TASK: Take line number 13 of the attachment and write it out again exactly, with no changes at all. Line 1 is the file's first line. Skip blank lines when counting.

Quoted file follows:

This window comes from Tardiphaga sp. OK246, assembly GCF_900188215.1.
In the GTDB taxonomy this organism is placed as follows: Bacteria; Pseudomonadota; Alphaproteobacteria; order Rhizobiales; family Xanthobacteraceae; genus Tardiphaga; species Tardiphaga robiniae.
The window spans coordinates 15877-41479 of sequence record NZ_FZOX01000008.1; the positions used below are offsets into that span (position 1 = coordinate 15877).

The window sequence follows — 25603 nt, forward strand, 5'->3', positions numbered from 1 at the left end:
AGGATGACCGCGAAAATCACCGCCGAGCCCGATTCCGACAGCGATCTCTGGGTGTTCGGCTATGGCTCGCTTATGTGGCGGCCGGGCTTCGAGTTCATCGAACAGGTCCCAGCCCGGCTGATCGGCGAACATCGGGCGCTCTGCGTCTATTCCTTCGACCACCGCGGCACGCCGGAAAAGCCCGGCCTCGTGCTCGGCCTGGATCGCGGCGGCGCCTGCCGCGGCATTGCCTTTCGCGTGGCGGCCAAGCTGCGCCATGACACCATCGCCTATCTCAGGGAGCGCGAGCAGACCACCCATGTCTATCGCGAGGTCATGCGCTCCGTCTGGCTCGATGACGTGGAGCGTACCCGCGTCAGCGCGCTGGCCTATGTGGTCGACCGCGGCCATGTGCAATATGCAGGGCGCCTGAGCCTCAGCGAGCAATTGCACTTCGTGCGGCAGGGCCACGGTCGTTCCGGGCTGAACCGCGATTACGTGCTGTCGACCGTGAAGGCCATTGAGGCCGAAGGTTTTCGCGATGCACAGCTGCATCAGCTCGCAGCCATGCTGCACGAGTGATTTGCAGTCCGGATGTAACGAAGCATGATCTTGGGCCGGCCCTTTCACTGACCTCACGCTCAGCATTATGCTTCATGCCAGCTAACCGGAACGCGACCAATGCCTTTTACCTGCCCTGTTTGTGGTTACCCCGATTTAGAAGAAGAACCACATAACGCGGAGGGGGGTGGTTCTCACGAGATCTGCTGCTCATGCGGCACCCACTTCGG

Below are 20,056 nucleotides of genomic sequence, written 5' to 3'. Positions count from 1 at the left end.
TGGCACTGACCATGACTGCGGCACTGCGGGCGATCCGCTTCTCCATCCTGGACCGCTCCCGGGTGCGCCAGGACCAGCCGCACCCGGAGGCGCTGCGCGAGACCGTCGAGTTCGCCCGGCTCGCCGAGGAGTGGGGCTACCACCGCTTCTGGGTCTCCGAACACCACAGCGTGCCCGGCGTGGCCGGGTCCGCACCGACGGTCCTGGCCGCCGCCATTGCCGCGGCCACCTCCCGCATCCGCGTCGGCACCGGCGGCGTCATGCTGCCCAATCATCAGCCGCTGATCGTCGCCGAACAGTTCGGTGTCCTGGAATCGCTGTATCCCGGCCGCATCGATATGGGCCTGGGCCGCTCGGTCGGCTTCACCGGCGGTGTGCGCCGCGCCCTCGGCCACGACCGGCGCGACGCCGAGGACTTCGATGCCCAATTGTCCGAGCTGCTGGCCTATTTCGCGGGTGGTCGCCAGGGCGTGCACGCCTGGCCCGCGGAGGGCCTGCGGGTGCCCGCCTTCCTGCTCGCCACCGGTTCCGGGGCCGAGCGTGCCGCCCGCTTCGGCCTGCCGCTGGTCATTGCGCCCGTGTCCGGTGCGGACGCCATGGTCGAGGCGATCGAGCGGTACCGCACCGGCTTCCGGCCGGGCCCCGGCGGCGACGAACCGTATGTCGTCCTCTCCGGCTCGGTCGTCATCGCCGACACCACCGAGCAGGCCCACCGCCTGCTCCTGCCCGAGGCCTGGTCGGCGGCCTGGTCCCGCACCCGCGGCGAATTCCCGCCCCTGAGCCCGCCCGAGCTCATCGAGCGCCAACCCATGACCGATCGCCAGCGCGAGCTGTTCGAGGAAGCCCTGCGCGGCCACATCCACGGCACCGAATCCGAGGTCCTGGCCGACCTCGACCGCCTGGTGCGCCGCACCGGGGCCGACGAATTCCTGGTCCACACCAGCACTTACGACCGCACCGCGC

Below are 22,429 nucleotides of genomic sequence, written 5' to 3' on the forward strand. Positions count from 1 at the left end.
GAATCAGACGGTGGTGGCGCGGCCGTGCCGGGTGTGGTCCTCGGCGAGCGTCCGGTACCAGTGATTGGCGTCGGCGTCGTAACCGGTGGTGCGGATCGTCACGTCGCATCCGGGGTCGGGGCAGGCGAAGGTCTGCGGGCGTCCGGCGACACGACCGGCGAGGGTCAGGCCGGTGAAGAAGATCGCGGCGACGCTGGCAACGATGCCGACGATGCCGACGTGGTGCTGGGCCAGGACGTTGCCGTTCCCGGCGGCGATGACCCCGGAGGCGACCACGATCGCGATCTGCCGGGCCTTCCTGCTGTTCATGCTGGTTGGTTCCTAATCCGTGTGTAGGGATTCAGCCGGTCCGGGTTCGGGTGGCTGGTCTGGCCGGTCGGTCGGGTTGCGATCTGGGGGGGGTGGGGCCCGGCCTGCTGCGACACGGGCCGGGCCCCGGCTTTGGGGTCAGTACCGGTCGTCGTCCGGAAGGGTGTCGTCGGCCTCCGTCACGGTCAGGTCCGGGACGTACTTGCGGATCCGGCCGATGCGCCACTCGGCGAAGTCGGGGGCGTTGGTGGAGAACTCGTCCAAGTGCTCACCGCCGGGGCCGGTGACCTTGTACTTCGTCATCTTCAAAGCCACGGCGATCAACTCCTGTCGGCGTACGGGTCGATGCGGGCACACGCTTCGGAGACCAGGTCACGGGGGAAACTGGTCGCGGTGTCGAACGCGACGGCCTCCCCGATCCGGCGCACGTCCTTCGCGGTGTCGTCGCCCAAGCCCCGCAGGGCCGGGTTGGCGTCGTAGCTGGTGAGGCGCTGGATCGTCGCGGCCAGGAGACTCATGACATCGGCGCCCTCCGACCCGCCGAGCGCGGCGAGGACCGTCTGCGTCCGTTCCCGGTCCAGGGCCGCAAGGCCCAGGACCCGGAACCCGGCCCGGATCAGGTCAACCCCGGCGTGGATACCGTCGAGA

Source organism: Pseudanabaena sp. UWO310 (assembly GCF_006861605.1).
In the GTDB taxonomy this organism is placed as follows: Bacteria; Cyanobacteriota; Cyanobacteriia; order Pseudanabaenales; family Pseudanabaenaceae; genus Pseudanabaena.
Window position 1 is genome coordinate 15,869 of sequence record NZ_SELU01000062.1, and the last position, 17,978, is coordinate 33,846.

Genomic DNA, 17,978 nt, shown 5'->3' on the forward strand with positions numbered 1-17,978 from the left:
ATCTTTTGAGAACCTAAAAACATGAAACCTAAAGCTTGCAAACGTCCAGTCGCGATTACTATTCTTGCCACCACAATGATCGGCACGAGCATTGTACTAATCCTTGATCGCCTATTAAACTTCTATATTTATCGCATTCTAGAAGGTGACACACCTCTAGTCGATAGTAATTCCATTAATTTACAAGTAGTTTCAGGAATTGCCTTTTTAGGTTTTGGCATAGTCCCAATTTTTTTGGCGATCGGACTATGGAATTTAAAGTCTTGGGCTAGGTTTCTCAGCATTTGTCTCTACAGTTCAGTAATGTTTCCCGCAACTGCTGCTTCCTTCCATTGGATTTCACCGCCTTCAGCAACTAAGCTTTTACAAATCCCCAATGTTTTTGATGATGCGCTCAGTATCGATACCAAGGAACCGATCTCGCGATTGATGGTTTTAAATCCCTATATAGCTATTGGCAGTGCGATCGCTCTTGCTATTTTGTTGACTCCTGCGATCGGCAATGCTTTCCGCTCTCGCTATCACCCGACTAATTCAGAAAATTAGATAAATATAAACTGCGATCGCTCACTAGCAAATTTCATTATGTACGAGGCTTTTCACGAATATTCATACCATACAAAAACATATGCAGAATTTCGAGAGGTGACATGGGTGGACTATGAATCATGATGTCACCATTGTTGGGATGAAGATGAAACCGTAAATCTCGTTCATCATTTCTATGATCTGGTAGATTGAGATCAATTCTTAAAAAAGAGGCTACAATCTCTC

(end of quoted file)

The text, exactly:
Genomic DNA, 17,978 nt, shown 5'->3' on the forward strand with positions numbered 1-17,978 from the left: